By Mick Jensen
NZ Transport Agency (NZTA) has received plenty of feedback and a number of negative comments on some of the possible safety measures it is proposing to introduce to reduce death and serious injury crashes on the Selwyn to Ashburton stretch of State Highway 1 (SH1).
The public aired its concerns and suggestions at a consultation meeting in Ashburton on Friday.
Comments focused mainly on the possible introduction of safety barriers down the middle of the road to stop head-on crashes, on rumble strips to give drivers a wake-up call, on intersection improvements and the widening of the centreline in places to allow more space between traffic travelling in opposite directions.
A number of “post-it” note style comments were submitted to NZTA.
Some suggested money could be better spent on a four-lane highway between Christchurch and Ashburton.
Others said the current highway was too narrow for safety barriers and that they would create impatient drivers.
The rural community would have its access to and from town restricted if some intersections were closed and productivity would be reduced accordingly, said others.
Another opinion urged NZTA to focus on other upgrades, such as replacing the Rakaia Bridge.
Some people indicated they believed rumble strips were better off down the middle of the road rather than on the sides, while a few applauded the range of safety measures, saying they were overdue.
Thirteen people were killed and 49 seriously injured on the road from Selwyn and Ashburton between 2007 and 2016.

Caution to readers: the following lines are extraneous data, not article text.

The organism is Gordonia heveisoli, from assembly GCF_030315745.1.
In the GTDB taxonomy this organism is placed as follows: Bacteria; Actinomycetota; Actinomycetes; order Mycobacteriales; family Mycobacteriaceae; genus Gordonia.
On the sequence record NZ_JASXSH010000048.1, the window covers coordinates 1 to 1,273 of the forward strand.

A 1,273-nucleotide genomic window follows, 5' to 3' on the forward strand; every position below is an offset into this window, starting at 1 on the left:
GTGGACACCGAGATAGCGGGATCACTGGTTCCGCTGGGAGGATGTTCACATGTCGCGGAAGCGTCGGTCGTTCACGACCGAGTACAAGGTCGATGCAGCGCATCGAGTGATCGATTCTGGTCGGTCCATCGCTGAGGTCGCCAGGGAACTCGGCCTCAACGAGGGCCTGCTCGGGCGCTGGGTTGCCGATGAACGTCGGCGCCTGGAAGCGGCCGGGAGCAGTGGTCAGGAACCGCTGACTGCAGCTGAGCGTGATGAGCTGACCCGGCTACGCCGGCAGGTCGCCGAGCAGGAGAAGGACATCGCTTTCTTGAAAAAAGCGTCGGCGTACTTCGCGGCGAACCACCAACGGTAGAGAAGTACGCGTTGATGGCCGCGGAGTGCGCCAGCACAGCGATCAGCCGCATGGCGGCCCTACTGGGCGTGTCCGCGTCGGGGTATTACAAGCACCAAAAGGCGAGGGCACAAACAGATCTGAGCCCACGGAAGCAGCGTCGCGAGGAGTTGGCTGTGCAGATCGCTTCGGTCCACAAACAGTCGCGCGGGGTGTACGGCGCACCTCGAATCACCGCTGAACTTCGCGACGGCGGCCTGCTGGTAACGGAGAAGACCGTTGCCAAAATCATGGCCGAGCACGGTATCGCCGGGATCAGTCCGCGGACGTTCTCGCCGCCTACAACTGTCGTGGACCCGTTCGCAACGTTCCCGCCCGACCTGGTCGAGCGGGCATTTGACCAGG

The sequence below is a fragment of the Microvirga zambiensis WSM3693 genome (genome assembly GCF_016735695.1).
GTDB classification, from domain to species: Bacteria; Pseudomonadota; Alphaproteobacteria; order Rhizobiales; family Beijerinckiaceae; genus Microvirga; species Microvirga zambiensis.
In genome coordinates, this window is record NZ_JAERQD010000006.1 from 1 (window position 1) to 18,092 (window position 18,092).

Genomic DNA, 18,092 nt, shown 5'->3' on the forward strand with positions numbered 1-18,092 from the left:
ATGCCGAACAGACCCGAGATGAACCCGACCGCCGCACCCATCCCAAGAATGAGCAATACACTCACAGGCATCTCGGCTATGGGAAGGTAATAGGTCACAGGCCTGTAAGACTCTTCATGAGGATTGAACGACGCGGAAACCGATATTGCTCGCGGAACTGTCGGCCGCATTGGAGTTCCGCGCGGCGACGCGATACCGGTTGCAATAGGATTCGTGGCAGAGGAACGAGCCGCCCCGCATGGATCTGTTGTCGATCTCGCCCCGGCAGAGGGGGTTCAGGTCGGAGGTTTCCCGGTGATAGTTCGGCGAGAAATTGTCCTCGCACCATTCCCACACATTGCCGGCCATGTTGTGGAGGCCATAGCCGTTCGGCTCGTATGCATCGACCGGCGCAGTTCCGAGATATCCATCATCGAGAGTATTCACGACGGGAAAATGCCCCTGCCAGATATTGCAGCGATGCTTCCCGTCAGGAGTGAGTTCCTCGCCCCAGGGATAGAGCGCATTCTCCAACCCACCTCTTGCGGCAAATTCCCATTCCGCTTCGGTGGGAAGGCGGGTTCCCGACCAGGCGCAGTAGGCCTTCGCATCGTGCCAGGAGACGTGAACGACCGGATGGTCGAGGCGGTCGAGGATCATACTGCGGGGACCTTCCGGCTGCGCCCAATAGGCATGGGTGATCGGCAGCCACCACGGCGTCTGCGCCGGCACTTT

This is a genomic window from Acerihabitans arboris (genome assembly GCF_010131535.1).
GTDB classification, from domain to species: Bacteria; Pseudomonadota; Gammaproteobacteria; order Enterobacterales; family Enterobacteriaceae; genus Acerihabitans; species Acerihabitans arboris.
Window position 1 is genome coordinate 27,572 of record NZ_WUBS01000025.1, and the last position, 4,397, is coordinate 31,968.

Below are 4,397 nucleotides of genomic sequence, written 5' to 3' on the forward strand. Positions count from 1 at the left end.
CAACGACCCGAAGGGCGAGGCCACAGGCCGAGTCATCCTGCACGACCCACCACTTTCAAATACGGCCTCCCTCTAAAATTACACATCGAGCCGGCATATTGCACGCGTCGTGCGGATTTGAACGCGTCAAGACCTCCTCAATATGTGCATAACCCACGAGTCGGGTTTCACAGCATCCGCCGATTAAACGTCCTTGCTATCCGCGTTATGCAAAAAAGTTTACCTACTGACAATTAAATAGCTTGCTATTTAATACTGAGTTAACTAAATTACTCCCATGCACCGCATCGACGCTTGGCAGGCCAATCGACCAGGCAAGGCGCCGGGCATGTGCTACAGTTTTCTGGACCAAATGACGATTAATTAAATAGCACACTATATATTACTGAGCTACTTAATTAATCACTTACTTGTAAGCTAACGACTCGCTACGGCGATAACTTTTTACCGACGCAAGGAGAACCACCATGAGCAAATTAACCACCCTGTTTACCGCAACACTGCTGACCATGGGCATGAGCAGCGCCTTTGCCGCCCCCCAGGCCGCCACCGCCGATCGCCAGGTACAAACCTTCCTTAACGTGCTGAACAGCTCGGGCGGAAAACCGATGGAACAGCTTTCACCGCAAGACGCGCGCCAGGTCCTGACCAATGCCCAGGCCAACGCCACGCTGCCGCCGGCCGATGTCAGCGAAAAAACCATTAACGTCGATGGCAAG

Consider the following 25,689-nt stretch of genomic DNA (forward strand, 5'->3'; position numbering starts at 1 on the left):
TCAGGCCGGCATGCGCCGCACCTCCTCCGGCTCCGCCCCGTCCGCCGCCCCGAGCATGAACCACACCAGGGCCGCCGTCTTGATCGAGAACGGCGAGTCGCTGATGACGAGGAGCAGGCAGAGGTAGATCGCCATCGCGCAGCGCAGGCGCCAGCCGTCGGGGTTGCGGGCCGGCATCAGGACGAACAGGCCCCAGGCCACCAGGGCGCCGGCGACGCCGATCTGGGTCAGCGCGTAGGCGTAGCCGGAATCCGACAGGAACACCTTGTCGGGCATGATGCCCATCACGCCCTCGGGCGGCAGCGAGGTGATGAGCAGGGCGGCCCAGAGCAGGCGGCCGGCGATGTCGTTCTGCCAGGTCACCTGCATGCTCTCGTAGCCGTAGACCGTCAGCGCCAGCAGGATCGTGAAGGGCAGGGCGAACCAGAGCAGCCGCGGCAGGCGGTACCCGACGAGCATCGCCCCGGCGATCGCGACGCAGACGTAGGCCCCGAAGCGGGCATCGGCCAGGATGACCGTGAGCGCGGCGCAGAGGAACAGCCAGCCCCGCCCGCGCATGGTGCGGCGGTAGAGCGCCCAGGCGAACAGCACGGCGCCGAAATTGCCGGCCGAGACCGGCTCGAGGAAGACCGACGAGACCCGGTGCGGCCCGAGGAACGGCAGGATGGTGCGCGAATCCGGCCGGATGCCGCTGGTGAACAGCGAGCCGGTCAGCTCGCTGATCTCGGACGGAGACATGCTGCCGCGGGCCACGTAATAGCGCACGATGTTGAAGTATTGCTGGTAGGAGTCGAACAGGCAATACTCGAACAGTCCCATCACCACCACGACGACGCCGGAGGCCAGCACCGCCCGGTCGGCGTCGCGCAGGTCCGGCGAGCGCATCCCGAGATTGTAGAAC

Transport Agency system manager Pete Connors said community drop-in days had been held in Ashburton, Dunsandel and Rakaia to encourage feedback and to look at ways to make SH1 between the Selwyn River and Ashburton safer for everyone.
Some 1500km of high-risk roading across the country was in the spotlight and NZTA wanted to make it all safer.
He said people had told him that the Selwyn to Ashburton road was too narrow for safety barriers and that barriers would slow traffic down.
Others had suggested more passing lanes, a change of speed management over the likes of the Rakaia Bridge and rail overbridge, and also a four-lane highway.
He said a four lane highway was not on the programme and a long way away.
“We’ll go away now, tweak what we have presented and then provide feedback from the consultation meetings.
“After that, it’s a matter of compiling a business case and applying for the funding we need to carry out the improvements.”
Mr Connors said conversations with key stakeholders would continue for many months.